Continuing in the Mermaid theme I’m getting ready to start a new painting. This is just a portion of the painting. I think it will be fun.
My latest post and final post for the Niji Creative Team. 6 months went fast! Go to the post here to see how I made this image. http://yasutomoarts.wordpress.com/2014/02/19/mermaid-love/
When I think about all the places I’ve lived in my one and only life I must say I feel very fortunate to have landed here in Hawaii 12 years ago. I live in a very primal and remote part of the Big Island, near a volcano that is still forming new land. Hiking to the lava flow and seeing it going into the ocean at the break of dawn is a spectacular sight to behold. I also live within walking distance to this tiny black sand beach which is growing ever smaller. That is the nature of black sand beaches, as in most things in life, nothing is forever.
For my latest project, being so close to Valentine’s Day, I thought it would be a good time to do a card.
Again I looked to the ocean for my inspiration. This time it came in the form of the Hawaiian State Fish. The Humuhumunukunukuapua’a or Humuhumu for short. It’s a type of trigger fish with a raccoonish kind of black mask. I swam close to the fish to study it’s markings.
I start with a piece of watercolor paper. I thought I’d do a drawing using Niji Pearlescent Watercolors, Yasutomo Sumi Ink, and Niji Chinese Watercolors or any acrylic or watercolor with a bright red paint.
I quickly drew the basic shape of the fish. Not the accurate, but very loose, using the Sumi Ink and a simple pointed brush.
Then just kind of finish it off adding the eyes, striping, and little fins (it’s “wings”).
I also added the bubbles that become a heart and the message below. I love seeing the name of the fish. It’s so long and musical. I guess that’s why someone put it in a song (‘My Little Grass Shack in Kealakekua Hawai`i‘). I painted the heart with the Niji Chinese Watercolors because they have a very bright red. I wanted to paint the rest with the Niji Pearlescent Watercolors but I knew from experimenting that the red wasn’t the brightness I wanted. Though to make the heart have the pearlescent shimmer, I went over it with the pearlescent red over it, once it dried.
Here’s a close up of the drawing to show you the shimmer of the pearlescent paint. And below is the finished card with a little coral added in the corners to complete the whole thing.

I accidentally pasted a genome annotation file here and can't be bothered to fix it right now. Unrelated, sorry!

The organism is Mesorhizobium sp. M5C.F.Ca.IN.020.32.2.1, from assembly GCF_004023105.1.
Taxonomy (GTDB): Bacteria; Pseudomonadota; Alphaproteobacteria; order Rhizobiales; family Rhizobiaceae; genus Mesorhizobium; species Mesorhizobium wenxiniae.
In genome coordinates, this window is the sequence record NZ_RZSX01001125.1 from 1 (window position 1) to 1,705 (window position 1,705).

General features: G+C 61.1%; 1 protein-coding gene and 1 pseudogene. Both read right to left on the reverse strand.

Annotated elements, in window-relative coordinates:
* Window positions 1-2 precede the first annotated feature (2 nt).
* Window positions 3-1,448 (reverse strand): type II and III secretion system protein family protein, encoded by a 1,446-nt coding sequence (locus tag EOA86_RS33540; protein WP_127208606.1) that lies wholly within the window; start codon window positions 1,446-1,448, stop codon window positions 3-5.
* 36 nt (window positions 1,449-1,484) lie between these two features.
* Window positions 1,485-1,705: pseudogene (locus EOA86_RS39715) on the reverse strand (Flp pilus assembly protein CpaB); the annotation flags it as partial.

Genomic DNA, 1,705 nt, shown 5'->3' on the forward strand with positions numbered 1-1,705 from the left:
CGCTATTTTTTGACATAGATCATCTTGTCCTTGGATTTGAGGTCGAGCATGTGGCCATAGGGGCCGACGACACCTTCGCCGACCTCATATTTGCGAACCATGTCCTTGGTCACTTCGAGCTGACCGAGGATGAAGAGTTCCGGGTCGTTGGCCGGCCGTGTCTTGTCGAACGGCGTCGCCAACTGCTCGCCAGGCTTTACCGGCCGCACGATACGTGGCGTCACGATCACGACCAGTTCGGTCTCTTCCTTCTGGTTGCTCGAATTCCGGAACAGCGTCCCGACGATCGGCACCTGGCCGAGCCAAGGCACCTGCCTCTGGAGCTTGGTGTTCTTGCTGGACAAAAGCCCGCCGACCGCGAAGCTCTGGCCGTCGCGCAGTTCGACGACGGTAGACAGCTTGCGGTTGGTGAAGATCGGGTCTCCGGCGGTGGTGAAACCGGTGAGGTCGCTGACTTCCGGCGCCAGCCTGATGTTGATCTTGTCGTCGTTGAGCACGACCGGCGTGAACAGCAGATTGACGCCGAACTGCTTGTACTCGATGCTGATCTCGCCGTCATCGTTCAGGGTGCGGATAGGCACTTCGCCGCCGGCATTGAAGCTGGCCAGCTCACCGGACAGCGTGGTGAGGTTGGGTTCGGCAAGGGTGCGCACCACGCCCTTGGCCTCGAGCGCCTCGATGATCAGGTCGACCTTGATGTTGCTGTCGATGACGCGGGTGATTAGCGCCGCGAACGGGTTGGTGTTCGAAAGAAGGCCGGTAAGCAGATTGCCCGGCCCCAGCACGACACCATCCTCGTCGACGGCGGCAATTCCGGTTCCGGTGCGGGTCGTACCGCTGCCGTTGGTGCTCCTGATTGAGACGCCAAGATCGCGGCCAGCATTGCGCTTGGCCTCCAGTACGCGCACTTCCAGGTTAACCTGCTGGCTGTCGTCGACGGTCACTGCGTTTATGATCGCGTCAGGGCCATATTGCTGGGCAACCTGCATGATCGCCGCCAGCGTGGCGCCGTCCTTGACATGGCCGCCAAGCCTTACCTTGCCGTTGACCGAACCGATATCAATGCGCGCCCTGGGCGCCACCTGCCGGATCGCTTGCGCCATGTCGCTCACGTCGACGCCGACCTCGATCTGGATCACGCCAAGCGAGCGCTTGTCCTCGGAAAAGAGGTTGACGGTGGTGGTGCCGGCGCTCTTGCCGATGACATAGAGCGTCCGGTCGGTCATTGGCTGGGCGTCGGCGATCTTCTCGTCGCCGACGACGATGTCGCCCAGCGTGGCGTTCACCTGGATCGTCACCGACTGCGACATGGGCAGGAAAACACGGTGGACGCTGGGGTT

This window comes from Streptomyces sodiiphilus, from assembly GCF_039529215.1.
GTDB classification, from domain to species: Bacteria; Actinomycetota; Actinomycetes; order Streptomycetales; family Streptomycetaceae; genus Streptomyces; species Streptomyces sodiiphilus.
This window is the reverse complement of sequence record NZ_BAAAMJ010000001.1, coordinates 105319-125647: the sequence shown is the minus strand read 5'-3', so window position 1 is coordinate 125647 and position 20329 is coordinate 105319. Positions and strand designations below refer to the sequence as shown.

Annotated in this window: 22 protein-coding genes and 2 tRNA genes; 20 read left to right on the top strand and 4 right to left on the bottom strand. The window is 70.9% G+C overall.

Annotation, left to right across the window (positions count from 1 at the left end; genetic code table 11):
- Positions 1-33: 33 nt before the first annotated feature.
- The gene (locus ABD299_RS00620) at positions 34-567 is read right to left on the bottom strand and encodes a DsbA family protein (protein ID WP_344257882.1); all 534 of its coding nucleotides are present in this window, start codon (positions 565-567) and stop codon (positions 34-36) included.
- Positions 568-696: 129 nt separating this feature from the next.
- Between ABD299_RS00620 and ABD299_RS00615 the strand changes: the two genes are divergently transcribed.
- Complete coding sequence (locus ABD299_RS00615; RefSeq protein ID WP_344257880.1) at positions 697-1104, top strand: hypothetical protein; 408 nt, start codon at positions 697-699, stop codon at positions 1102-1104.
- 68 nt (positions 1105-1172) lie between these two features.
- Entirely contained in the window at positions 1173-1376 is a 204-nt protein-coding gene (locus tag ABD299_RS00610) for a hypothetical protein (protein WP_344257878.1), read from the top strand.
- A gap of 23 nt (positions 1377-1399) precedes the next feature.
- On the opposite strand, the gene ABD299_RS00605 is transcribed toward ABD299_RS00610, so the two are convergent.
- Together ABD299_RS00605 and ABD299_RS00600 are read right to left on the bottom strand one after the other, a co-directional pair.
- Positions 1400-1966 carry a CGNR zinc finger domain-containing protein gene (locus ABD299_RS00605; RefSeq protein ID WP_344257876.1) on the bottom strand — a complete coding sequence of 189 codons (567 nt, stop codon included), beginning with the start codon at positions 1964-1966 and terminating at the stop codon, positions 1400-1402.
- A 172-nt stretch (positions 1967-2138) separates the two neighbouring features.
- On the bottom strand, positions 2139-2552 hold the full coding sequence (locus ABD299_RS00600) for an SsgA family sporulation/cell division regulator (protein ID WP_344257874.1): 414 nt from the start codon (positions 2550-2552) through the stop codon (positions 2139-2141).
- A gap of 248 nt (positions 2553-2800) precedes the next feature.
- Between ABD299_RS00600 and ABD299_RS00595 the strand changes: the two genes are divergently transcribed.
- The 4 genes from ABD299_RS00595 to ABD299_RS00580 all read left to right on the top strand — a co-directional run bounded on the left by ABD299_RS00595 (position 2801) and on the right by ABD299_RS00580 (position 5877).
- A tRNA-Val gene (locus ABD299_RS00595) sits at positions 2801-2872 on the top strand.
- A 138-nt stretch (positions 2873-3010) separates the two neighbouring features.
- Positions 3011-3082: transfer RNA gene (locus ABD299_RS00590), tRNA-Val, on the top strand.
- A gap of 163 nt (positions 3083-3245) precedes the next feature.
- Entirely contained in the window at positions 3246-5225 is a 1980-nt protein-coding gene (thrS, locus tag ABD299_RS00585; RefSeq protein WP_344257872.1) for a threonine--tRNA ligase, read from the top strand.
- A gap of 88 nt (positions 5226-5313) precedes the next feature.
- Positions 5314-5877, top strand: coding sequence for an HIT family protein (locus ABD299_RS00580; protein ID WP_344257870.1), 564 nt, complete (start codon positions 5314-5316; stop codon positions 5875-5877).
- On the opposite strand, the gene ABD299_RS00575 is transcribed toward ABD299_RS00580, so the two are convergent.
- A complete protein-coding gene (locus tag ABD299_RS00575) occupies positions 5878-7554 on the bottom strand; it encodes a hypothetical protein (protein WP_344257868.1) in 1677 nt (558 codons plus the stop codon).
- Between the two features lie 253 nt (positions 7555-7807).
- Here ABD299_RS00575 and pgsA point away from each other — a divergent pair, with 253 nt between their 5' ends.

Have a wonderful day!
On some watercolor card stock I took the white pastel and drew a peace sign, then a heart, and last, a yin-yang symbol.
Next, using the Splash Ink formula guide I mixed some cool colors (again like in my previous post about glazing, I used the Niji Waterbrush as a water dropper). On the peace sign I wanted a kind of tye-dye effect, so I painted a swirl at first, then made splatters and took a softer watercolor brush and blended the colors. Because oil and water don’t mix the peace symbol came through and I really liked the effect.
To symbolize Harmony I took the yin-yang symbol and did the same process with purple tones and pale yellow to make the oil paster stand out on the paper.
Finally for Love, I know, it’s cliché but I had to use the heart. Simplicity is my middle name (okay, not literally).
And there you have it, my wish for the coming new year. Peace, Love and Harmony to all.
I’m usually not so together that I can get out Christmas cards on time so I try to at least do a New Year design which gives me until mid January to get something out. So here is my process for the next New Year. It’s going to be the year of the horse in the Chinese zodiac calendar (the Japanese adopted this too).
I then drew a stylized horse using a PermaWriter Markers (07).
I added the numbers 2014 so that the horse is looking towards it.
To make it a little abstract I ink in shapes to divide the card into interesting spaces. Then with the ink pen I color in black every other space. Like so:
I even had the did it to the origami paper side.
After the inking was done I thought it was a little plain. It needed color. Originally I was going to use Splash Inks for today’s project but because of the yuzen origami paper with the bits of gold ink I thought I need to use something that would match the shimmer.
Niji Pearlescent Watercolors was the perfect solution. I love all the different colors.
After painting all the white spaces different colors using my Niji waterbrush I thought design still needed another element to make it look more finished.
My favorite, metallic Gel Xtreme Pens!
Happy New Year, but first… Mele Kalikimaka which is Merry Christmas in Hawaiian. Can you believe I had to learn that hula last week? I’m no dancer so it wasn’t pretty, but it was fun.
I have to admit this Thanksgiving week that I have a pretty incredible life. I live in paradise and I love what I do. I’m forever grateful for all the opportunities that come my way, including this one here where I can share a little bit of it.